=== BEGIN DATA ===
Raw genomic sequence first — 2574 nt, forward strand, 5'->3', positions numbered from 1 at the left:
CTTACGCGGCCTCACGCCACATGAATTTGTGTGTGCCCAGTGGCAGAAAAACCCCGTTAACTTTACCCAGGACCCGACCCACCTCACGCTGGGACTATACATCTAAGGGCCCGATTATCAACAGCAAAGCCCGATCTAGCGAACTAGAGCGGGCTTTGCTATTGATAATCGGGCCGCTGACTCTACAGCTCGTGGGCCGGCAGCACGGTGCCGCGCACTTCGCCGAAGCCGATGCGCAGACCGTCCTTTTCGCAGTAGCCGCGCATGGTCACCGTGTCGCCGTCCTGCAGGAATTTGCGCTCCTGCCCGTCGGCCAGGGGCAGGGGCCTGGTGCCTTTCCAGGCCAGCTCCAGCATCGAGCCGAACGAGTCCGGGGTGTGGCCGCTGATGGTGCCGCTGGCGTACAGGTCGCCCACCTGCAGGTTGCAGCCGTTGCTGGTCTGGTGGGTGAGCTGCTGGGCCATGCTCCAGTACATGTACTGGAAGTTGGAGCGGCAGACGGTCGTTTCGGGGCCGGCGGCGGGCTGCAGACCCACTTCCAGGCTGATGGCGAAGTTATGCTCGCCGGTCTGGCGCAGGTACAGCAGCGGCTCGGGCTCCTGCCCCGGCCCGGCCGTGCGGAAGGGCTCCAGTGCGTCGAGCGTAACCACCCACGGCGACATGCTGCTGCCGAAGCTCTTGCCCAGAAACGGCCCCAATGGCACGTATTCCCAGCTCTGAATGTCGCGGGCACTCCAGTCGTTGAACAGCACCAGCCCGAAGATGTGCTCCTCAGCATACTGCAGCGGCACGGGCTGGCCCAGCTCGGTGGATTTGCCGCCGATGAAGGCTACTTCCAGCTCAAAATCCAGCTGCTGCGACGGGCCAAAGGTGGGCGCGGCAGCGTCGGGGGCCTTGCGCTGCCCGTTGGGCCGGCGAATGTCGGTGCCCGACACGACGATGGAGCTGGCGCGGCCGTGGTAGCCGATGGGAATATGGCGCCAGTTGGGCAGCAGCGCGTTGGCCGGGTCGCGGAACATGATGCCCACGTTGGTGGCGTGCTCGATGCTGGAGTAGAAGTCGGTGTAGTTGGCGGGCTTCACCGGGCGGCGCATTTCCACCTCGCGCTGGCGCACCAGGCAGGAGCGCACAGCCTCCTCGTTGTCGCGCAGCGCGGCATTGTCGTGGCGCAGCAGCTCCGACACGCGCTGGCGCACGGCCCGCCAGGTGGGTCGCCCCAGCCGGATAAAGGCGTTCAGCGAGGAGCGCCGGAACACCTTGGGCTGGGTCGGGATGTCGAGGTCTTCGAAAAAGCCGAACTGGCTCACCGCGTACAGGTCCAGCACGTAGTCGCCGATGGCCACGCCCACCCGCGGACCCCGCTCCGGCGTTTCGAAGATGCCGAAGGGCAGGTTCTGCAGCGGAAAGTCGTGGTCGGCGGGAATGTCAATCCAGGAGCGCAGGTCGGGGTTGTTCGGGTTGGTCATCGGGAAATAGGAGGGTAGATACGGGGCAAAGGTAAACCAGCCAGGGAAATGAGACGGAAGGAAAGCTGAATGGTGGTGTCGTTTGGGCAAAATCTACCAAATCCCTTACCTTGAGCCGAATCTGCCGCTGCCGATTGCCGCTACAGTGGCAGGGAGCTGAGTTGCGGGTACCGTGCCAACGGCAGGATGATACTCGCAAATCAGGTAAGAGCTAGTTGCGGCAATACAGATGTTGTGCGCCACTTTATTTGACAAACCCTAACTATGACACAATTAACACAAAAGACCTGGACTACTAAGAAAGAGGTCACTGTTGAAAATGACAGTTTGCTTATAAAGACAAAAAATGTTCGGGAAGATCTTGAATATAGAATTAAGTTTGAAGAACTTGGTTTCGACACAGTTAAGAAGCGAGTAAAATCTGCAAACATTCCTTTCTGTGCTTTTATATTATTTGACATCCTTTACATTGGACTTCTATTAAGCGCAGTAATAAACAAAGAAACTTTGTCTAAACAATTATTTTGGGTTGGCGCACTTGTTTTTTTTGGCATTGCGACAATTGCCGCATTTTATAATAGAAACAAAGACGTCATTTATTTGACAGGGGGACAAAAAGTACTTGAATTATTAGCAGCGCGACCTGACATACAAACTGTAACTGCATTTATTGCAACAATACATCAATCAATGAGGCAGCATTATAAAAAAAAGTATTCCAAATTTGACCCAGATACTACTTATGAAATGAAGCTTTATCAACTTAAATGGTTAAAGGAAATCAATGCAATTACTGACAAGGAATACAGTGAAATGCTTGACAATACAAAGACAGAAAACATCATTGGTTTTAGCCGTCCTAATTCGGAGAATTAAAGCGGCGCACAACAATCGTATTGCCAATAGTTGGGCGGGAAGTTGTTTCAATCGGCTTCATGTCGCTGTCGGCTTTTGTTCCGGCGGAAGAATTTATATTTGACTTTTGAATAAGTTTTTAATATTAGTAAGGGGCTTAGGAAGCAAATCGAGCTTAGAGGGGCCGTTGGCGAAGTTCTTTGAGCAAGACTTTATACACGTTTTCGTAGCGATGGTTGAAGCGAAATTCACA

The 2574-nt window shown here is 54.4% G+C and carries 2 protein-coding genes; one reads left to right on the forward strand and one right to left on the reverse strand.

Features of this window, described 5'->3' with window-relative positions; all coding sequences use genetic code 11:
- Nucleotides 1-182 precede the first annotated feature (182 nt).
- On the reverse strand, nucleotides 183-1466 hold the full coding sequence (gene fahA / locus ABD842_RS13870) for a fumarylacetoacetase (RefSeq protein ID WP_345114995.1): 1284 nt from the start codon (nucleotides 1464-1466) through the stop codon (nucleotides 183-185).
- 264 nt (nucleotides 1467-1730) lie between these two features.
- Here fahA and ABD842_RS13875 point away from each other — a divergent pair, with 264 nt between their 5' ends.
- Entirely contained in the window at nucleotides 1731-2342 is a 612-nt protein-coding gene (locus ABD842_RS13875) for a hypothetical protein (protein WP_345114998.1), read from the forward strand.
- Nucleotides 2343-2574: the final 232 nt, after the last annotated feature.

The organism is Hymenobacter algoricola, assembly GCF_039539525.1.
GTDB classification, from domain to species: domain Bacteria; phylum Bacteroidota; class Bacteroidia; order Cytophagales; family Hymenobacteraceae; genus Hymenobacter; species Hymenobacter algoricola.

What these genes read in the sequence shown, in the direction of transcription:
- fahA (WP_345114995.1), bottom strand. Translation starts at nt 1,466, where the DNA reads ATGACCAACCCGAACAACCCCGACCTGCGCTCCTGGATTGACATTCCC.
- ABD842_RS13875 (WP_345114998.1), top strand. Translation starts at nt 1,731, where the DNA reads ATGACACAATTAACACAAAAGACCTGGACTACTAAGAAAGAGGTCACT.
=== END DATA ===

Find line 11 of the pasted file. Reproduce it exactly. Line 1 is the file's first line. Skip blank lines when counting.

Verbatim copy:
The organism is Hymenobacter algoricola, assembly GCF_039539525.1.